From Government of Indonesia

Sharp Jump in Project Approvals

The Investment Coordinating Board (BKPM) approved foreign direct investment proposals worth $21.99 billion during the five months to May, up fivefold from a year ago, a senior official of the agency said Friday (30/6/07).

BKPM secretary Yus'an said the solid rise reflects improved investor confidence in Indonesia's
investment prospects.

Domestic investment proposals approved by his office reached Rp110.6 trillion over the same period, up 94.58% percent from the previous year.

"Both foreign and local investors have seen that the government has done something to improve the investment climate," Yus'an told Thomson Financial.

He was referring to the passage of the new investment law in March, which gives the government a legal basis for providing tax incentives to new investors as well as to existing businesses planning to expand their operations.

It also stipulates that domestic and foreign direct investment "will be treated equally" in terms of rights, obligations and facilities.

Bank Indonesia (BI) Governor Burhanuddin Abdullah, meanwhile, said the same day there was still room for further reductions in the benchmark rate, although he did not provide any timeframe, Reuters reported.

Inflation and trade figures are due out this Monday, with most analysts tipping a further slight reduction in inflation but a likely pause in rate cuts. The central bank will meet on Thursday to decide its position on the rate, which now stands at 8.50%.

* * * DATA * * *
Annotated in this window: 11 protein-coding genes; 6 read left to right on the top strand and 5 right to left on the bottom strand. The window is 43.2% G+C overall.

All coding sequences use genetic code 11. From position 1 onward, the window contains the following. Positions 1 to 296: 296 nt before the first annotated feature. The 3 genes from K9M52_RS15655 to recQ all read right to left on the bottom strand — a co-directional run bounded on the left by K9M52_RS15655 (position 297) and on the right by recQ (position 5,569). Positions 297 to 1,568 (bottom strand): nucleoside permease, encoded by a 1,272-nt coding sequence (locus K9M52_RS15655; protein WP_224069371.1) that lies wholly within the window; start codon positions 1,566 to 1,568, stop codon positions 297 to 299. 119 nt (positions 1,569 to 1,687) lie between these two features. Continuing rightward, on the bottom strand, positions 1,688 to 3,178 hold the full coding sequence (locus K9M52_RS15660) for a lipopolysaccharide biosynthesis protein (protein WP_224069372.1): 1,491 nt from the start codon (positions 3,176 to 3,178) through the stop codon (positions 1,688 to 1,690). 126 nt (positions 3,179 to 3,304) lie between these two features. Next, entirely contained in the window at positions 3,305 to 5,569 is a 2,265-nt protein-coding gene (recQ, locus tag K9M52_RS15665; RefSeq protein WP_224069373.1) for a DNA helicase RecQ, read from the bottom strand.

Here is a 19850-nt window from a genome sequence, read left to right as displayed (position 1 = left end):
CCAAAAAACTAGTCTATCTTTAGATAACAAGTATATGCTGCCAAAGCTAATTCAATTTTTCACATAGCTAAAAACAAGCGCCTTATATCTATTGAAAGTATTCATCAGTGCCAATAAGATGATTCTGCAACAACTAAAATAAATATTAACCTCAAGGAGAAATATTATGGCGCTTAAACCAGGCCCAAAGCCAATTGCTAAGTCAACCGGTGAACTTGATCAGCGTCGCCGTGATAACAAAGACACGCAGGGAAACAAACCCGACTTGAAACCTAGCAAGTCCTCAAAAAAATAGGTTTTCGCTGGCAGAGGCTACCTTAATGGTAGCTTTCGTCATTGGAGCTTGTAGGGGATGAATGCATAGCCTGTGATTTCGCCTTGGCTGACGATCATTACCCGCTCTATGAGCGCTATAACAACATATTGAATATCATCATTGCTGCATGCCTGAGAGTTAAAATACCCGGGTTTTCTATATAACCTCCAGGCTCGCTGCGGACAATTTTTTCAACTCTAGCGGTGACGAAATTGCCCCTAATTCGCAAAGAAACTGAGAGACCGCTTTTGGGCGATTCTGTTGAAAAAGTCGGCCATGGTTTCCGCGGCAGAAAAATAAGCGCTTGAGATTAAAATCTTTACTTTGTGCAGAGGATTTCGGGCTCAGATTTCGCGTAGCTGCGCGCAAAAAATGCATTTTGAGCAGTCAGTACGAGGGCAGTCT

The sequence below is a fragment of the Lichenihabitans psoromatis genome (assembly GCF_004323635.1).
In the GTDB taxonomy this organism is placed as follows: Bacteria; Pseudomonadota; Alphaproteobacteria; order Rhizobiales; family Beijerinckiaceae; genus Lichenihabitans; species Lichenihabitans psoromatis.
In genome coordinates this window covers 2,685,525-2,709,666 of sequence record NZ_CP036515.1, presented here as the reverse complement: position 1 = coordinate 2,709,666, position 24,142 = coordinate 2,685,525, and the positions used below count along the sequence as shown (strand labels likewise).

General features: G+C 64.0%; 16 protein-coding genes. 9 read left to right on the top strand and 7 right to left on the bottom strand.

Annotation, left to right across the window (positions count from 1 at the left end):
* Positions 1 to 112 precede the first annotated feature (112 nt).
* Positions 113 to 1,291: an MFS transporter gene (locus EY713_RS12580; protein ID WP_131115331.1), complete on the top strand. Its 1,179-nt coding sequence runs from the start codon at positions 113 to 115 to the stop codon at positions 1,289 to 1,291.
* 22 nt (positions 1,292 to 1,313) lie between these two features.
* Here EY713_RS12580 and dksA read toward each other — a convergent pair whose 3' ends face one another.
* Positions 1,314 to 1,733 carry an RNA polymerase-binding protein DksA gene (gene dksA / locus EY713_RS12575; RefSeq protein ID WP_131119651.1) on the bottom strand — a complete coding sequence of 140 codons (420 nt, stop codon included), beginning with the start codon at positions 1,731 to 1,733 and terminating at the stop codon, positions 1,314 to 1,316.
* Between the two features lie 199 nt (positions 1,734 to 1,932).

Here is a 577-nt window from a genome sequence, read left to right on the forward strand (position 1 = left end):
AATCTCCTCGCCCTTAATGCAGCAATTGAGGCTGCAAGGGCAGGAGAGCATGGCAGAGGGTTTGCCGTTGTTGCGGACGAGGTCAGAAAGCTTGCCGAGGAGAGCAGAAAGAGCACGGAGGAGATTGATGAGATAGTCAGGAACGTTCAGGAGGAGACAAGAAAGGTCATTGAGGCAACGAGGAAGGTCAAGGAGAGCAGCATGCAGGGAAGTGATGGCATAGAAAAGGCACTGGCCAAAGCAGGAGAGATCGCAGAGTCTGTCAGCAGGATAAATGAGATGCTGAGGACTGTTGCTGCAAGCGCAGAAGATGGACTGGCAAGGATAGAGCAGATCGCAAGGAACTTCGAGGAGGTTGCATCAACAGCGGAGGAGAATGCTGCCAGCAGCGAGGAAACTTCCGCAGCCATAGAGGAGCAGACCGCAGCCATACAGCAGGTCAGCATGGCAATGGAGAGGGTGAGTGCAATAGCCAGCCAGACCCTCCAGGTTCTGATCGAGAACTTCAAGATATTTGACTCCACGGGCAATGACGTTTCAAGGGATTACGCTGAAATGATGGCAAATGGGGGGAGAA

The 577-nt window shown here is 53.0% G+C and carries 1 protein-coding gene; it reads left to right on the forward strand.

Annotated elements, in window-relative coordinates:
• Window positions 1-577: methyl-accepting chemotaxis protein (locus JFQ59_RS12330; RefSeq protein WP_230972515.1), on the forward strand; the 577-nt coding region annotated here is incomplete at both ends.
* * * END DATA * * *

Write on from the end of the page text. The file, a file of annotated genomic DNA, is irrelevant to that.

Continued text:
"The important thing for us is inflation ... As inflation can be pushed down to a low level, there is no reason for high interest rates," Abdullah told reporters.

A Reuters poll of analysts saw successful stabilization of rice prices as a major factor in controlling inflation.

The analysts also forecast May exports grew 10.5% from a year earlier, slowing from a 15.8% annual rise in April. Imports are also expected to slow.

Moody's Investors Service reaffirmed its positive outlook on Indonesia’s ‘B1’ local and foreign currency bond ratings, saying the position reflected improving political and economic stability, a diversified economy supporting stable growth, prudent fiscal policy and an improving debt trajectory and external payments position, Thomson Financial reported.

"In 2007, Indonesia's fiscal deficit is likely to exceed the government's original target of 1.1% of GDP, and reach 1.8%, based on an acceleration of VAT refunds, and some additional spending on infrastructure and disaster prevention," said Moody's vice president and regional credit officer for Asia, Tom Byrne, in Mumbai.

"That said, the overall trend reduction of the government debt/GDP ratio will remain on track owing to a combination of relatively strong economic growth, lower inflation and interest rates, a stronger rupiah and an expected pickup in privatization receipts," he added.

In Jakarta, Deborah Schuler told a briefing that banking sector health has improved greatly and will continue to improve as rates decline, and with improved earnings and shrinking bank non-performing loans.

She said Moody's expects Indonesian banks to continue their risk management reforms and restructuring, and to gradually move towards global best practices, though she added that the process would take time.

A survey by the Gallup organization found that major business leaders were generally positive about prospects.

Gallup interviewed 75 senior figures in the business community as part of a new Business Optimism Index (BOI) and found that 78% believed business conditions were improving, with 72% saying conditions were already positive.

On the Jakarta Stock Exchange, share prices ended down 0.60% on the week after recovering from earlier lows. The composite index closed at 2,139.278.

The rupiah strengthened to 9,045/9,055 to the dollar, compared to 9,075/9,080 late Thursday.
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